FORMATION IN THE FAITH:  The ACA provides funding for Evangelization and Catechetical Ministries, the Diocesan Institute and Youth Ministries.  These diocesan ministries coordinate training for Directors of Catechetical ministries, Youth Ministry Coordinators, catechists and religious education teachers as well as theological formation for adults.

CATHOLIC CHARITIES:  Following the example of Jesus who “came not to be served but to serve”, Catholic Charities is supported by the ACA in its effort to promote the dignity of the human person and its commitment to the Judeo-Christian version of justice and charity.  The agency assists almost 300,000 people each year through its expansive network of programs and services.

PRISON MINISTRY:  Chaplaincies at 27 different facilities impact the lives of over 25,000 inmates.  These include eight sheriff’s jails, five juvenile detention centers, three state prisons and four federal detention facilities.  Ministry supported by the Annual Catholic Appeal responds to the hunger that many of these inmates have to deepen their relationship with God.

YOUNG ADULT MINISTRY:  Young Adult Ministry reaches out and invites this age group to responsible participation in the full life and mission of the Church.  Faith-filled peer ministries and various social, service and spiritual opportunities strive to connect young adults to Christ and His Church.

RETIRED PRIESTS:  Fifty five retired priests of this diocese receive financial support so they can live in dignity, free of anxiety about their means of subsistence.  This support includes providing heath and auto insurance, and nursing care when required as well as supplementing their retirement and pension income when necessary.  Retired priest are also invited to the annual convocation of priests at no charge.

SEMINARIAN SUPPORT:  Our Diocese supports over 16 seminarians who are discerning a call to the priestly life and service in the Church.  Tuition and living expenses average around $45,000 per seminarian.  Three new priests were ordained for our diocese this past year.

 

Adoration of the Blessed Sacrament

Adoration of the Blessed Sacrament

Our parish offers the opportunity for the faithful to spend quiet time with the Blessed Sacrament M-F 8:30am-5pm.

Come spend some time with Jesus in the Blessed Sacrament! If you can spare one hour a week to be a Guardian of the Eucharist, please contact Becky or Adriana at 760-722-1688.

May God bless you!

JUMPSTART YOUR LENTEN JOURNEY

 

“Back in the day”, a young person was supposed to “have their act together” by the time they were in their early twenties.  Some even made career decisions when leaving high school and entering a particular college.  Not everything worked out exactly as planned, but many did.  And most were at least thinking seriously about their future.

Fast forward…  My two children are 31 and 32.  My sister’s daughter is 34.  It was very recently that we looked at each other and said “our kids have finally grown up”.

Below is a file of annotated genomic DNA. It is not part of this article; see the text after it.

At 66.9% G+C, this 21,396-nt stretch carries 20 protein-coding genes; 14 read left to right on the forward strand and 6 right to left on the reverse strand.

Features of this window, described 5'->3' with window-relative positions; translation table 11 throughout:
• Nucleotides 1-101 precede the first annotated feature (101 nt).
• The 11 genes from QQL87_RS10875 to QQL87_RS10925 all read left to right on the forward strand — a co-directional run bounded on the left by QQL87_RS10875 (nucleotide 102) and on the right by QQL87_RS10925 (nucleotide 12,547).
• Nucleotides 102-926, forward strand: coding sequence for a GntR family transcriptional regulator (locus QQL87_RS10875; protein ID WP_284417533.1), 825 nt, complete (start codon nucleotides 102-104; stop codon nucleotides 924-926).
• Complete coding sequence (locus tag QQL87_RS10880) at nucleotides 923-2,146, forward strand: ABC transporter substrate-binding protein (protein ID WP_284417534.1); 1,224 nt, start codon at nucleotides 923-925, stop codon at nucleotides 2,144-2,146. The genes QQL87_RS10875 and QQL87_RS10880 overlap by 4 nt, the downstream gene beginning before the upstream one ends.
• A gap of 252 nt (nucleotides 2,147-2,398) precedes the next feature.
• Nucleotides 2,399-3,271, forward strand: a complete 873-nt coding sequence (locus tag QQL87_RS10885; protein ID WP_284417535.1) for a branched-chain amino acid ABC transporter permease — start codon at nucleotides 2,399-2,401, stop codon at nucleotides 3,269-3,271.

In the last two years, both of my children have married the love of their lives.  My son made a bold career move and joined the Navy at the age of 30.  My daughter and son-in-law are starting a family.  (You can start calling me “Nana” at the end of June!)

So, what does this have to do with you?    It’s okay to be a late bloomer.  Statistics show that the majority of Millennials are not coming into their own until their thirties.  They are not finding their career path or their life partner at an early age.  They are not starting families until their thirties or even forties.

The same goes for your Faith Journey.  Some people “get it” at an early age.  Some get it, and lose it, and get it again.  And some don’t have that “AHA” moment until much later.  As my niece loves to say, “It’s all good.”   God is there waiting for you the entire time, ready to welcome you into the fold (and most importantly, His loving arms).

When our parish introduced Stewardship as a Way of Life almost four years ago, many were skeptical.  I pray that, during this time, you have found some tools that have helped you get a little further along the path to Heaven.

To that end, each week on this page, I offer thoughts on living Stewardship in your everyday life.  Many weeks I sit down with a blank mind and a deadline and have Writer’s Block.  I pray to the Holy Spirit to inspire me and take a short break.  Within minutes, the story is able to write itself.  (And those are the weeks that I get the most feedback!)

Over the past several years, you have been gifted several Matthew Kelly books (Rediscover Catholicism, Rediscover Jesus, and just last week, Resisting Happiness).  There have been Daily Devotionals for Advent.

Last year we invited Renee Bondi to share her journey in testimony, prayer and song.  Bishop Brom visited us and talked on Mercy.  Leisa Anslinger has come to the parish several time to speak on living Stewardship.

Next week, we are hosting a Parish Lenten Mission.  Leisa will visit us again and talk with us about Living the Strengths that God has gifted to us.    During her presentation, she will reference the Gallup Strengthsfinder strengths and talents.  The material will be presented in such a way that you do not need to take this survey in advance.

But if you wish to have more insight before the Mission, just go to GallupStrengthsCenter.com.  You can take the personal assessment for $15.00 and get immediate results.

Our Parish Mission will be on Tuesday, Wednesday and Thursday, March 14-16 in the church, beginning at 6:30 p.m.   Each night builds on the others, but you are encouraged to come for as many or few as you are able.

Jumpstart your Lenten Journey!  See you there!